Two of the most recognized financial terms are “Bull” and “Bear” markets – but what do they really mean, and how can you remember the difference between the two?
Like any profession, finance has developed its own colorful language.
Two of the most recognized terms are "Bull" and "Bear" markets- but what do they really mean?
- A bull market is a general rise in stock prices or more specifically, an index such as the "Dow" or the S&P 500. While there is no precise definition for a bull market, it is characterized by a dramatic increase in overall stock prices over an extended time period.
- A bear market is when there is a general fall in stock prices. The classic definition of a bear market is a 15% drop in the value of the stock market that lasts for more than six months.
- You may occasionally also hear about a "correction". These are defined as a drop of 10% in the overall markets.
But, why call it "bull" and "bear"? And how can you remember the difference between the two? Ironically, a good way to remember may be to keep in mind how each animal attacks its prey.
A bull attacks with its horns going upward, and therefore a "bull" market is a consistent upward trend in the stock market. Conversely, the grizzly bear presses down on its prey giving us the term "bear market" which corresponds to a long period of steady decline.
In general, the stock market moves in sync with the broader economy. Thus, over time, the market experiences both "bull" and "bear" phases. A full market cycle refers to the natural alternation of "bull" and "bears" markets. So, as you can see, while investing may have its own specific language, like most things, it's easily deciphered with patience and some rather simple explanations.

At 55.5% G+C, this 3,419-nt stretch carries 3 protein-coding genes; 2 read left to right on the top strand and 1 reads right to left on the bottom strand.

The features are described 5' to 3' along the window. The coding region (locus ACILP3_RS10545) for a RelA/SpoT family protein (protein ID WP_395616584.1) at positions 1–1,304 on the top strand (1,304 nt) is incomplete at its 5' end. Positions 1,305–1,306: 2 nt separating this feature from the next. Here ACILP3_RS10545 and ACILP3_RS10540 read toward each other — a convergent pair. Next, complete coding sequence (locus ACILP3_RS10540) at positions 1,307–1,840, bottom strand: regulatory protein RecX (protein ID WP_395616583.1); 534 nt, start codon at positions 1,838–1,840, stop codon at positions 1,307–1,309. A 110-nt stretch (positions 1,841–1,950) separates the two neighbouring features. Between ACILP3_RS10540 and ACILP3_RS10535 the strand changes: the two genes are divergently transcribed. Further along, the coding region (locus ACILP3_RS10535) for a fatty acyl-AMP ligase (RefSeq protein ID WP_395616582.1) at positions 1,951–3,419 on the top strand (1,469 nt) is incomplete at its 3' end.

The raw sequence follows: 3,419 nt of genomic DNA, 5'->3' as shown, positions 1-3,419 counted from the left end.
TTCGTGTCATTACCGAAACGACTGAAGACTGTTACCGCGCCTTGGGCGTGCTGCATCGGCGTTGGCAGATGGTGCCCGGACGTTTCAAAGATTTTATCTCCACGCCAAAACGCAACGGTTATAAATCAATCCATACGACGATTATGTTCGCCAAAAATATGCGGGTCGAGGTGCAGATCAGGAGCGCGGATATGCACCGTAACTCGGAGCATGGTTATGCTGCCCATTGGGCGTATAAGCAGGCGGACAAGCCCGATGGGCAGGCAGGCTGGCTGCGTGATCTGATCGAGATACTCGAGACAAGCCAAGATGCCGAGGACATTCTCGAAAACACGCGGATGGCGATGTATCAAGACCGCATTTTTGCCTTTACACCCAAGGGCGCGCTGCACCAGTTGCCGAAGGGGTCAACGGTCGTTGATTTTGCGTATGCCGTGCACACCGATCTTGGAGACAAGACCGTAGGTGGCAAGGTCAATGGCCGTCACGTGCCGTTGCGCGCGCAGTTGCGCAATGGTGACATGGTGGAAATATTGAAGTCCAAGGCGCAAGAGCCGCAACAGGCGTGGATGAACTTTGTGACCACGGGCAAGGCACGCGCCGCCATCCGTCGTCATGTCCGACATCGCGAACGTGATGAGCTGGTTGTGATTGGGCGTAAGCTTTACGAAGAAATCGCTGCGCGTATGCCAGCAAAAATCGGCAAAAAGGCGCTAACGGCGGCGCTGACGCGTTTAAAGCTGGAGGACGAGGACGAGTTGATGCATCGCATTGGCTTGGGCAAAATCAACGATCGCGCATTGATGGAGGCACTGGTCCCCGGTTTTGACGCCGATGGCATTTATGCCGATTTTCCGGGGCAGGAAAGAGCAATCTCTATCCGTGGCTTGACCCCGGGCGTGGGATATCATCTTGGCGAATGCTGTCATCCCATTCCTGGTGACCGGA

This information in the Financial Tips section is provided for educational purposes only and is not tax, legal, financial planning or investment advice. Neither the information nor any opinion expressed in this section constitutes an offer to buy or sell any securities or advisory products. The information provided is general and is not information reasonably sufficient upon which to base an investment decision and should not be considered a recommendation to purchase or sell any particular security. You should not regard this information as a substitute for the exercise of your own judgment. Investing involves risk.